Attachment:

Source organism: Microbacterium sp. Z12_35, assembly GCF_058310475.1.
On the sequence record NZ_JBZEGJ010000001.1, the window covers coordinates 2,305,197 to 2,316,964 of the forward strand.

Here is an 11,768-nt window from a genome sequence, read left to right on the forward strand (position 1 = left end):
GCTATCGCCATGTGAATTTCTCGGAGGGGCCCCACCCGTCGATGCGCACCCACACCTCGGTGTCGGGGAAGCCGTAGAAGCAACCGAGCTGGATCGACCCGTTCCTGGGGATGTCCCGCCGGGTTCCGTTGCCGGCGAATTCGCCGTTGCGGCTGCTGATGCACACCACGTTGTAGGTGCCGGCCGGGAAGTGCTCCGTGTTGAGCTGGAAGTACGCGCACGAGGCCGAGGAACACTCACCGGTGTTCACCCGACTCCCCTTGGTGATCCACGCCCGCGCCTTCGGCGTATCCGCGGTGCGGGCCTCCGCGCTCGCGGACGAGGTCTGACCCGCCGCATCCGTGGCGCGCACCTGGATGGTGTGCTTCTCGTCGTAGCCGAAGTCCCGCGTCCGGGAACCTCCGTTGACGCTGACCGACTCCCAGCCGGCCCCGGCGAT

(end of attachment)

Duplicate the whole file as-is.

Source organism: Microbacterium sp. Z12_35, assembly GCF_058310475.1.
On the sequence record NZ_JBZEGJ010000001.1, the window covers coordinates 2,305,197 to 2,316,964 of the forward strand.

Here is an 11,768-nt window from a genome sequence, read left to right on the forward strand (position 1 = left end):
GCTATCGCCATGTGAATTTCTCGGAGGGGCCCCACCCGTCGATGCGCACCCACACCTCGGTGTCGGGGAAGCCGTAGAAGCAACCGAGCTGGATCGACCCGTTCCTGGGGATGTCCCGCCGGGTTCCGTTGCCGGCGAATTCGCCGTTGCGGCTGCTGATGCACACCACGTTGTAGGTGCCGGCCGGGAAGTGCTCCGTGTTGAGCTGGAAGTACGCGCACGAGGCCGAGGAACACTCACCGGTGTTCACCCGACTCCCCTTGGTGATCCACGCCCGCGCCTTCGGCGTATCCGCGGTGCGGGCCTCCGCGCTCGCGGACGAGGTCTGACCCGCCGCATCCGTGGCGCGCACCTGGATGGTGTGCTTCTCGTCGTAGCCGAAGTCCCGCGTCCGGGAACCTCCGTTGACGCTGACCGACTCCCAGCCGGCCCCGGCGAT